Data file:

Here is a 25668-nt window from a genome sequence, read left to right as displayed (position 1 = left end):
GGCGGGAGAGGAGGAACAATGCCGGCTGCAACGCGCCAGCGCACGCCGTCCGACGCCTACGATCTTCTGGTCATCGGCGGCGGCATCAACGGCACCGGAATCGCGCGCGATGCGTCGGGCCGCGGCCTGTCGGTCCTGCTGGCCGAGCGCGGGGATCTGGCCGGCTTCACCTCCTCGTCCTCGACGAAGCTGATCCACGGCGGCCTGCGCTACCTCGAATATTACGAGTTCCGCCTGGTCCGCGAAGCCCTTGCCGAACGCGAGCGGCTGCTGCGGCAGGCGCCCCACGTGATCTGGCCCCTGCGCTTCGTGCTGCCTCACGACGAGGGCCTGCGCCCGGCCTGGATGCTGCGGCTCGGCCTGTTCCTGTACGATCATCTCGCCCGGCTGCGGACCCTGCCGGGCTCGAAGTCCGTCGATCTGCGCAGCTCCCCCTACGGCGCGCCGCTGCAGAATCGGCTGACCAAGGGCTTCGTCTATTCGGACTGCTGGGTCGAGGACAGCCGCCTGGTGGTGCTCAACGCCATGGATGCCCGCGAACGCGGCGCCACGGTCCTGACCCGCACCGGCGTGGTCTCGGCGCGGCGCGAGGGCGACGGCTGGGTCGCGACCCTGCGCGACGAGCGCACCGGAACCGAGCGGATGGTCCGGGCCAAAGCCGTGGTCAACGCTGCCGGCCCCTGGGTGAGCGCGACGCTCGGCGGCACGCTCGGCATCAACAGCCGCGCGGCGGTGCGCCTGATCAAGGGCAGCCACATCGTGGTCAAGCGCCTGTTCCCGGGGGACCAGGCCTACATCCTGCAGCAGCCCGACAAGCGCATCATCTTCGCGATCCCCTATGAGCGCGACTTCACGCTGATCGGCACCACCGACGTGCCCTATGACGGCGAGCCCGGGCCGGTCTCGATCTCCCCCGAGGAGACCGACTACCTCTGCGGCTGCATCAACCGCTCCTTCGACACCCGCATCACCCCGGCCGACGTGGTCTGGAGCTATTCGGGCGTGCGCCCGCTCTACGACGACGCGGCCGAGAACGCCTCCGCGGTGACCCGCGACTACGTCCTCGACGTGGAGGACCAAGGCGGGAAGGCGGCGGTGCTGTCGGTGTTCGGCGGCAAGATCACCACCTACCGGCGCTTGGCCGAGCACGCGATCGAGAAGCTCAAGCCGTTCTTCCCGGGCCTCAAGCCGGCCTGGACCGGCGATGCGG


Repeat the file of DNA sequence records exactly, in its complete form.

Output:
Here is a 25668-nt window from a genome sequence, read left to right as displayed (position 1 = left end):
GGCGGGAGAGGAGGAACAATGCCGGCTGCAACGCGCCAGCGCACGCCGTCCGACGCCTACGATCTTCTGGTCATCGGCGGCGGCATCAACGGCACCGGAATCGCGCGCGATGCGTCGGGCCGCGGCCTGTCGGTCCTGCTGGCCGAGCGCGGGGATCTGGCCGGCTTCACCTCCTCGTCCTCGACGAAGCTGATCCACGGCGGCCTGCGCTACCTCGAATATTACGAGTTCCGCCTGGTCCGCGAAGCCCTTGCCGAACGCGAGCGGCTGCTGCGGCAGGCGCCCCACGTGATCTGGCCCCTGCGCTTCGTGCTGCCTCACGACGAGGGCCTGCGCCCGGCCTGGATGCTGCGGCTCGGCCTGTTCCTGTACGATCATCTCGCCCGGCTGCGGACCCTGCCGGGCTCGAAGTCCGTCGATCTGCGCAGCTCCCCCTACGGCGCGCCGCTGCAGAATCGGCTGACCAAGGGCTTCGTCTATTCGGACTGCTGGGTCGAGGACAGCCGCCTGGTGGTGCTCAACGCCATGGATGCCCGCGAACGCGGCGCCACGGTCCTGACCCGCACCGGCGTGGTCTCGGCGCGGCGCGAGGGCGACGGCTGGGTCGCGACCCTGCGCGACGAGCGCACCGGAACCGAGCGGATGGTCCGGGCCAAAGCCGTGGTCAACGCTGCCGGCCCCTGGGTGAGCGCGACGCTCGGCGGCACGCTCGGCATCAACAGCCGCGCGGCGGTGCGCCTGATCAAGGGCAGCCACATCGTGGTCAAGCGCCTGTTCCCGGGGGACCAGGCCTACATCCTGCAGCAGCCCGACAAGCGCATCATCTTCGCGATCCCCTATGAGCGCGACTTCACGCTGATCGGCACCACCGACGTGCCCTATGACGGCGAGCCCGGGCCGGTCTCGATCTCCCCCGAGGAGACCGACTACCTCTGCGGCTGCATCAACCGCTCCTTCGACACCCGCATCACCCCGGCCGACGTGGTCTGGAGCTATTCGGGCGTGCGCCCGCTCTACGACGACGCGGCCGAGAACGCCTCCGCGGTGACCCGCGACTACGTCCTCGACGTGGAGGACCAAGGCGGGAAGGCGGCGGTGCTGTCGGTGTTCGGCGGCAAGATCACCACCTACCGGCGCTTGGCCGAGCACGCGATCGAGAAGCTCAAGCCGTTCTTCCCGGGCCTCAAGCCGGCCTGGACCGGCGATGCGG